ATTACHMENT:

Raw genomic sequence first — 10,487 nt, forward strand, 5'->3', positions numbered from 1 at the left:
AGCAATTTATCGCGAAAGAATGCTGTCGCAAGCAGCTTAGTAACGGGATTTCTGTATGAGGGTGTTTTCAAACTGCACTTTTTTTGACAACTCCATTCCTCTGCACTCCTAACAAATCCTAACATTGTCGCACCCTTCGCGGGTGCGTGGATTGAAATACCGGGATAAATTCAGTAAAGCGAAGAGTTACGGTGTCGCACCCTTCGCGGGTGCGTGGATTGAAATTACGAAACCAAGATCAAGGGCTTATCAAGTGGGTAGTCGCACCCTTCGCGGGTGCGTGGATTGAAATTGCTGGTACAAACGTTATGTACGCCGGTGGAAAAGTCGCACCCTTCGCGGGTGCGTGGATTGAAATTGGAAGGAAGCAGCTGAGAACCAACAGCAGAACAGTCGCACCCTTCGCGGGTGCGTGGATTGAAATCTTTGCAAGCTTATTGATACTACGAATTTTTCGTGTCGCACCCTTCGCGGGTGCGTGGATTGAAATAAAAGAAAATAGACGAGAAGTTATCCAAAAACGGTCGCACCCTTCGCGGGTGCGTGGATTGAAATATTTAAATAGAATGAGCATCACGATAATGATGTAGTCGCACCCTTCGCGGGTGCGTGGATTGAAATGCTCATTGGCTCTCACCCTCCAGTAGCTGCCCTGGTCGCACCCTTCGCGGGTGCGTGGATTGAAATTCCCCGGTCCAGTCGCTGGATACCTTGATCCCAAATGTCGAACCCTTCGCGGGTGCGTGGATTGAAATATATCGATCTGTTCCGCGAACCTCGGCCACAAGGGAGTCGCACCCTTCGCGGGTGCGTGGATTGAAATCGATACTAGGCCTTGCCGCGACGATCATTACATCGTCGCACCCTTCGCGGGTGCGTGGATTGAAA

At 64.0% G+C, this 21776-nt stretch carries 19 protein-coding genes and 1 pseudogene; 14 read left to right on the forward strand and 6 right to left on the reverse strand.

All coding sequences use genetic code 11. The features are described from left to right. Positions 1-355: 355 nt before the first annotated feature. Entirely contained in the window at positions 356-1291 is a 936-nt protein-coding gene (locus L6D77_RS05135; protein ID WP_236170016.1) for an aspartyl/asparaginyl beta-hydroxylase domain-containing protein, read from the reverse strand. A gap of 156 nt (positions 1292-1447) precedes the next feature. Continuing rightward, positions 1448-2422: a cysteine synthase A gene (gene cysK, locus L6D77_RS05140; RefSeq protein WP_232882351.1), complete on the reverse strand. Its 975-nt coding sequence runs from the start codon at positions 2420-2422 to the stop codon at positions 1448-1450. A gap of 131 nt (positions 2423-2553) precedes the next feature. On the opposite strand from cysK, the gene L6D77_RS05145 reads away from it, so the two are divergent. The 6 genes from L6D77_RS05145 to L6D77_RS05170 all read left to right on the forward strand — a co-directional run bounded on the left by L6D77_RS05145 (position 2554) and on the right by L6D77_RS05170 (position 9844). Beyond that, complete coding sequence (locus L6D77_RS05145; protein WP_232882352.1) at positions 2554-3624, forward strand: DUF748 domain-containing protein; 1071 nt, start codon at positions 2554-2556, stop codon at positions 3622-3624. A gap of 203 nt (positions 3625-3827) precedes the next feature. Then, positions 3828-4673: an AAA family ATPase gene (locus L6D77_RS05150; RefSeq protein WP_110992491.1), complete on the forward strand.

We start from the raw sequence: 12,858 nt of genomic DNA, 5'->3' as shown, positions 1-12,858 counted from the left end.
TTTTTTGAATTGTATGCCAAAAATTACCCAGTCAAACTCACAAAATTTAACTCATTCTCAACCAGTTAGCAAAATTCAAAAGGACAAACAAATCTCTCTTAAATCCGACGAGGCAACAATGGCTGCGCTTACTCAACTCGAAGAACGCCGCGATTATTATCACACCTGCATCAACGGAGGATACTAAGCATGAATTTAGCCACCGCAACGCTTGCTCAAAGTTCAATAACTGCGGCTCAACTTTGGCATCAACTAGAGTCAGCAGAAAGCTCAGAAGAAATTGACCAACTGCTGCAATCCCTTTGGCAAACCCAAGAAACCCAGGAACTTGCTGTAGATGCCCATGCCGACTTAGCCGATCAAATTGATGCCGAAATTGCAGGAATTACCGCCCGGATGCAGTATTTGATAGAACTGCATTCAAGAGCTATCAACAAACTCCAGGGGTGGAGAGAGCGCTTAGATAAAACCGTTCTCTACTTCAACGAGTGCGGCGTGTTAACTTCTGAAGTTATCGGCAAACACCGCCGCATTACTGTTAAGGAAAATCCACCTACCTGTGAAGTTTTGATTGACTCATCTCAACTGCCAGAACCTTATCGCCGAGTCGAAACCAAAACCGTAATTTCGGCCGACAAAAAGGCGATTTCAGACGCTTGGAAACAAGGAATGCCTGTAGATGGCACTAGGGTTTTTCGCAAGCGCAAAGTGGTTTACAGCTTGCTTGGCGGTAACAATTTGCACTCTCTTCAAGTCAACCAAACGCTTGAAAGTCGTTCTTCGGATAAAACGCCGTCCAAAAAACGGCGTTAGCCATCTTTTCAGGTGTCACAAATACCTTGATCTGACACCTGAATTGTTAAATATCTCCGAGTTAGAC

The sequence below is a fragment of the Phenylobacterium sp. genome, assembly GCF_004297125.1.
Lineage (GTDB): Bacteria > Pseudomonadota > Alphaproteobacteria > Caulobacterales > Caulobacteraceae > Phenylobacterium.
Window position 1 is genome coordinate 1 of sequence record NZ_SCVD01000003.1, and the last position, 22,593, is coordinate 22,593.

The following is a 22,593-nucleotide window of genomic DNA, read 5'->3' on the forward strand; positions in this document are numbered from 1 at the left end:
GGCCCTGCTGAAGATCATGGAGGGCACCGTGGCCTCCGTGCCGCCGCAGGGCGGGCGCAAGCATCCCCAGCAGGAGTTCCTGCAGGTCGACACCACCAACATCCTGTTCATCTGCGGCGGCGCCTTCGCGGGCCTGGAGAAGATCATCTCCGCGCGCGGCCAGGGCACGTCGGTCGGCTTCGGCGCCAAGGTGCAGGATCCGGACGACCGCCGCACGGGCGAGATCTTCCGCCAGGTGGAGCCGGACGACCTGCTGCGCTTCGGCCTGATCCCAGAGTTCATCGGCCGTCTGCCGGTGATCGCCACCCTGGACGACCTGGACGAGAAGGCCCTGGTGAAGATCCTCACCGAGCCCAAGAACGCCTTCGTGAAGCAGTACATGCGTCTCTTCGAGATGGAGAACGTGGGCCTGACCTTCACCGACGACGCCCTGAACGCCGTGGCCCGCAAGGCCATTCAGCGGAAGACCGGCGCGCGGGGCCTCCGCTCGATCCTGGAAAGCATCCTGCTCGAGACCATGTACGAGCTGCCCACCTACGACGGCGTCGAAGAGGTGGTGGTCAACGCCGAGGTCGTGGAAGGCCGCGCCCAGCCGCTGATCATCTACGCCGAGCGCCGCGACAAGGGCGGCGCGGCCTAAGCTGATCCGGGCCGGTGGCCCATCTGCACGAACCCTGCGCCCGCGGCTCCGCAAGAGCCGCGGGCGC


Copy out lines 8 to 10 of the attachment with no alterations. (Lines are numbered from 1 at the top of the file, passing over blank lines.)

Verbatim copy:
Lineage (GTDB): Bacteria > Pseudomonadota > Alphaproteobacteria > Caulobacterales > Caulobacteraceae > Phenylobacterium.
Window position 1 is genome coordinate 1 of sequence record NZ_SCVD01000003.1, and the last position, 22,593, is coordinate 22,593.

The following is a 22,593-nucleotide window of genomic DNA, read 5'->3' on the forward strand; positions in this document are numbered from 1 at the left end: